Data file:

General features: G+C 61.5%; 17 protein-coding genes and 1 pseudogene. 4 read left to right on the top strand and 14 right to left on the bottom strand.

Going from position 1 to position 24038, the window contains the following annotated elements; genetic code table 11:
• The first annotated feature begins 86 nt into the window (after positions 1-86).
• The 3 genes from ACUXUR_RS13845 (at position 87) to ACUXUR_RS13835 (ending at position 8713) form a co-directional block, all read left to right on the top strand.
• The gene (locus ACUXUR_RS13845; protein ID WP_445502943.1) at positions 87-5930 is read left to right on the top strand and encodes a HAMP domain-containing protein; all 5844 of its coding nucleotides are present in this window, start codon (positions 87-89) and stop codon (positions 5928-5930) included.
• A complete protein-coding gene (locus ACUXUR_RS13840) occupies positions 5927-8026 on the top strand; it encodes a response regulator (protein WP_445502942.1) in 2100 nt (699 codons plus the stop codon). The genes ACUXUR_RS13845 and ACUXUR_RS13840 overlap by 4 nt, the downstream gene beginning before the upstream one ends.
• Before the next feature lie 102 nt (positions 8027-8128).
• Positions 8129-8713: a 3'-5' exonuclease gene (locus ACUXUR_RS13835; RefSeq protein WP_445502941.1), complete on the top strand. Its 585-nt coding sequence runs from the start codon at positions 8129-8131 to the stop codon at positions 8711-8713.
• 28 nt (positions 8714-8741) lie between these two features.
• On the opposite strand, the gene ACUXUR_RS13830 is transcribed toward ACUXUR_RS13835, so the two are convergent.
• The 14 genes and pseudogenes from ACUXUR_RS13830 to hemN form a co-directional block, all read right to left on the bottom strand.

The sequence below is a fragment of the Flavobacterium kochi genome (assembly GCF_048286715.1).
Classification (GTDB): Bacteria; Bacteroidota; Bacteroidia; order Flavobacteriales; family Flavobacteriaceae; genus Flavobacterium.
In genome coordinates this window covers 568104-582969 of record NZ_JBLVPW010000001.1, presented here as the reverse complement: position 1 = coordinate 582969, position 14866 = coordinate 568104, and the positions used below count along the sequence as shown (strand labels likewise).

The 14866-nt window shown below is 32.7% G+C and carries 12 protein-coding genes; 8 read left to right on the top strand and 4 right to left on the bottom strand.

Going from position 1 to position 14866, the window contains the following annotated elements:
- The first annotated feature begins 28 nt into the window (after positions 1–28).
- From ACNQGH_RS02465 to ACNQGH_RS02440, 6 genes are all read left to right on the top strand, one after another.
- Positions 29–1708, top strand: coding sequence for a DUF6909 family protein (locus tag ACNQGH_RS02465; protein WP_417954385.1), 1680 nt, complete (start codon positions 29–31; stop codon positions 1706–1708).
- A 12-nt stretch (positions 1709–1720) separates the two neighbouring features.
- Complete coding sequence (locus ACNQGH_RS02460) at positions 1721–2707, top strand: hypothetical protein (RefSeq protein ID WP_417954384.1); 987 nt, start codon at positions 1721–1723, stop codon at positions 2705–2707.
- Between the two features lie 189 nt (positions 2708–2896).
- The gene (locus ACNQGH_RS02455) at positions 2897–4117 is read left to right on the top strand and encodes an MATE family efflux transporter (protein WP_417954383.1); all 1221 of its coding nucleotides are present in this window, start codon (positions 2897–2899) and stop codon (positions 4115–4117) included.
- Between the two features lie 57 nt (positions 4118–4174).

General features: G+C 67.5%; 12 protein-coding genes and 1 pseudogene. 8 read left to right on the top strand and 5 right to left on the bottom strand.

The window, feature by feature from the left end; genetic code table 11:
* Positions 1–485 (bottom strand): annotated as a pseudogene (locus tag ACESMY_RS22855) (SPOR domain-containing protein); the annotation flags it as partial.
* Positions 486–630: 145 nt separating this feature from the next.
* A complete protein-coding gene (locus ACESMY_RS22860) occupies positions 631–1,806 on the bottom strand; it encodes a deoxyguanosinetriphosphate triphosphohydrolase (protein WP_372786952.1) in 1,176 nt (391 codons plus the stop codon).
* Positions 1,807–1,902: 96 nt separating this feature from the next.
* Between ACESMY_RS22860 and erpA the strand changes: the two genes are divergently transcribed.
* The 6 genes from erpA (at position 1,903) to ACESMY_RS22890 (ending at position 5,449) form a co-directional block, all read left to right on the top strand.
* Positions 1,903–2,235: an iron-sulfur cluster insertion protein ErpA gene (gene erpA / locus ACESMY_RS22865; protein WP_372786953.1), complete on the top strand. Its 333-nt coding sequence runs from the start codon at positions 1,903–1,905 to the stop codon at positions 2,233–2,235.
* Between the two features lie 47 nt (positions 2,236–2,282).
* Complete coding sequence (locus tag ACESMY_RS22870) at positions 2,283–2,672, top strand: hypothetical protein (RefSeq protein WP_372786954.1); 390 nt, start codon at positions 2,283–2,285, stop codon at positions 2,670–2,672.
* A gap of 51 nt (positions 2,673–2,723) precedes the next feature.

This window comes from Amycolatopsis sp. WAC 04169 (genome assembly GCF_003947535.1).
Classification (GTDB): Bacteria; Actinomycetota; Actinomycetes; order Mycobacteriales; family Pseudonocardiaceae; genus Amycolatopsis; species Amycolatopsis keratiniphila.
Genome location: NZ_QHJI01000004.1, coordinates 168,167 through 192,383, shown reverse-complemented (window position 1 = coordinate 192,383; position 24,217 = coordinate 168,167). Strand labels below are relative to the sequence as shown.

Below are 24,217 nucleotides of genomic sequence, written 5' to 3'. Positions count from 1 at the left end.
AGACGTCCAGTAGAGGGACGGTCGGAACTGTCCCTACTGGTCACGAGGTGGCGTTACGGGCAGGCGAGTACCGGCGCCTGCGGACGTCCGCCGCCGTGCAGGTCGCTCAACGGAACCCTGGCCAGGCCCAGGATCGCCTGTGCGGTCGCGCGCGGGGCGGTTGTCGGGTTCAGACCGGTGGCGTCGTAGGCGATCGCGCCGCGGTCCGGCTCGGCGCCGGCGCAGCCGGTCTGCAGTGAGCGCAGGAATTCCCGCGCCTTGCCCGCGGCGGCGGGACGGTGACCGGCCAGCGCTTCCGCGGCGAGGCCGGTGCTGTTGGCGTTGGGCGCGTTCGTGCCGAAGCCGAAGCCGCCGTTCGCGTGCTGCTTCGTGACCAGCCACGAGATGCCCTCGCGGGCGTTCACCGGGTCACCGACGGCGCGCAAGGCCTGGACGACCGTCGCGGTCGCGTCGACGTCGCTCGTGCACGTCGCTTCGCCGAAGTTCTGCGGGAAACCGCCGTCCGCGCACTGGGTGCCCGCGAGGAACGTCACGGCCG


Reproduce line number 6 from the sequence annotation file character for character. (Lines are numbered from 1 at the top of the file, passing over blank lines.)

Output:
• A complete protein-coding gene (locus ACUXUR_RS13840) occupies positions 5927-8026 on the top strand; it encodes a response regulator (protein WP_445502942.1) in 2100 nt (699 codons plus the stop codon). The genes ACUXUR_RS13845 and ACUXUR_RS13840 overlap by 4 nt, the downstream gene beginning before the upstream one ends.